Hunting for truffles

It’s that time of year again. The countryside around our house is full of grappa-heartened hunters taking pot shots at anything that moves, occasionally cinghiale, sometimes each other. It’s the hunting season, and for me that means truffle hunting.  Le Marche is a truffle-producing region, and November is when white truffles are at their best.

Getting hold of some decent specimens is a food-lovers excuse to cast off their aprons, don their walking boots and set off on an adventure: Five years ago I was lucky enough to participate on a truffle-hunting weekend in San Ginesio organised by Truffle Hunter experts Nigel Whitehouse and his wife Omi Pears, and hosted by chef Monica Santoleri. I’ve always been disappointed with the truffles I’ve bought in the past, and this was the opportunity to sniff, study and taste the difference between white and black truffles.I discovered white truffles like to grow in the soils of the very steep, shadow side of forested valleys. So despite some glorious autumn weather, the sun was always just behind the ridge as we scrambled after Nando and his dogs, Luna and Stella. Black truffles on the other hand prefer sunny more gently sloping hillsides, but hunters like Nando won’t go after these while the more lucrative white variety is in season (from now until the new year). So if you find yourself doing this, remember to pack your hiking stick and thermals!

The dogs are small, smooth coated mongrels (all the better to sniff their way through the undergrowth) and are trained from puppyhood to obey voice commands and investigate trees that Nando thinks might harbour truffles in their roots. Thus our progress through the forest felt random – dogs don’t work in straight lines – though in fact he was doing broad sweeps of the area.

Foxes, wild boar and hunters from as far away as Turin are all competitors. Nando was cross as hunters had sneaked in the day before, perhaps even earlier that day – being a country man he didn’t really approve of our 9.30 start – and cleared the secret spot he’d selected. The dogs did discover marble sized truffles, but these were left to continue growing; our bounty actually came from Nando’s fridge. But this didn’t detract from the sense of achievement and the feeling we could eat anything we liked having had our 3-hour Outward Bound experience.

I love their aroma, described by New Zealand truffle expert Gareth Renowden as reminiscent of‘old socks and sex’; white truffles also have a distinct whiff of garlic, while black ones smell sweeter.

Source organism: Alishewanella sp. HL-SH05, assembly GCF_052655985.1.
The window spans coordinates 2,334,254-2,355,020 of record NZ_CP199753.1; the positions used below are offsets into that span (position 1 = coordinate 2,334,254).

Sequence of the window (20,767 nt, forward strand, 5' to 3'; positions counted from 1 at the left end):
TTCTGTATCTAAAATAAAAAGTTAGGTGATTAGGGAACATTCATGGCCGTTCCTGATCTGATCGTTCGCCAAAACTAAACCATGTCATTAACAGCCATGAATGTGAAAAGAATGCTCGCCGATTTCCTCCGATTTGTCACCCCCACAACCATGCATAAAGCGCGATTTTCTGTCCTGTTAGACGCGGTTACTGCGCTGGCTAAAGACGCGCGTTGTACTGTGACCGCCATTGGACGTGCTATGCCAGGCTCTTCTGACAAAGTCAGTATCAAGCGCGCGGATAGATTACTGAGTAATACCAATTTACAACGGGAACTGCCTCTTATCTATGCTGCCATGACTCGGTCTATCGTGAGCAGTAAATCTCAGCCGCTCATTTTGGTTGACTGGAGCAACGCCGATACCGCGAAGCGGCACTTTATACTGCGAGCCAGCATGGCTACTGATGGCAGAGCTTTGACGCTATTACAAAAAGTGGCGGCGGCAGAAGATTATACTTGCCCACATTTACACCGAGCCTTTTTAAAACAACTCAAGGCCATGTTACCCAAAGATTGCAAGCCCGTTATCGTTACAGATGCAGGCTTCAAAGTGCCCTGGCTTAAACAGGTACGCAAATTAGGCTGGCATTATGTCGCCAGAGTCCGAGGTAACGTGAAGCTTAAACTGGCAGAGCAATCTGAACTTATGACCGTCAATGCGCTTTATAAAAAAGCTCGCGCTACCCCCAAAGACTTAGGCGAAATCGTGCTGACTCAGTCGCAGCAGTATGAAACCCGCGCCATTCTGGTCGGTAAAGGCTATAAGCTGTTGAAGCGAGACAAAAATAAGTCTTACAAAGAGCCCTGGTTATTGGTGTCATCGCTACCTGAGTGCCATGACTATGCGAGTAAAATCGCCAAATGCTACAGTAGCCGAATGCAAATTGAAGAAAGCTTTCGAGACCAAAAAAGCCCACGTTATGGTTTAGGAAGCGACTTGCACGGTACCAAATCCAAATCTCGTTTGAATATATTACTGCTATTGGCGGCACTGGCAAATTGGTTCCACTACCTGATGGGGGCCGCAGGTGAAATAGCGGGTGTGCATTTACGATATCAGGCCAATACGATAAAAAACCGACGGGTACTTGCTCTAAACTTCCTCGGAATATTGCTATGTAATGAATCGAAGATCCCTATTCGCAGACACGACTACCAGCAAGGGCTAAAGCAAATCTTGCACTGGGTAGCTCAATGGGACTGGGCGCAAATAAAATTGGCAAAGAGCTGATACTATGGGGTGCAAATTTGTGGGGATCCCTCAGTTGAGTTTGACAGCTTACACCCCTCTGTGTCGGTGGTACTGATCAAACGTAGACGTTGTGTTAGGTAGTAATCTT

Thanks to bubbly Monica we learnt this pungent perfume is fragile: white truffles should not be cooked but added at the end of cooking, while black truffles benefit from a brief amount of cooking.  Aided with a glass of prosecco, we chopped and stirred our way through the cooking class on the first evening using black truffles: bruschetta, risotto, and an excellent-for-vegetarians cabbage parcel dish. We snacked on a truffled pizza bianca – without tomato sauce but with mozzarella, mushrooms and rocket. Note to self – in the absence of fresh truffle, one could use truffle oil to good effect with this pizza. Dribble over the pizza just before serving.

I also discovered truffle lovers are congenial folk and my fellow classmates were good company for the wine tasting and restaurant outings we managed to fit in. To find out more, take a look at

When it comes to white truffles the pasta dish, tagliatelle al tartufo bianco, is a classic and I think the recipe from Anna del Conte’s excellent book Amaretto, Apple Cake and Artichokes is the best. The secret is a white wine and butter reduction folded into the pasta with Parmesan cheese, prior to scattering the grated truffle over each serving. Nando crumbles small tartufi bianci over his tagliatelle – so keep his muscular-handed generosity in mind. Yes, they are expensive, but don’t buy one then to be mean with it! For 4 people:

80g salted butter
60ml white wine
400g good quality dried tagliatelle (or home made, but don’t bother with the long life ‘fresh’ stuff)
50g Parmesan
1 walnut size white truffle

Melt the butter in a small saucepan, add the wine and let the mixture reduce by about half. Boil the pasta according to the manufacturer’s instructions. Drain, reserving a cup or so of pasta water in case the tagliatelle needs moistening a bit; I don’t think it does, but it’s a matter of taste.

Stir the wine sauce and Parmesan through the pasta and divide between four plates before grating the truffle over each serving. Eat immediately.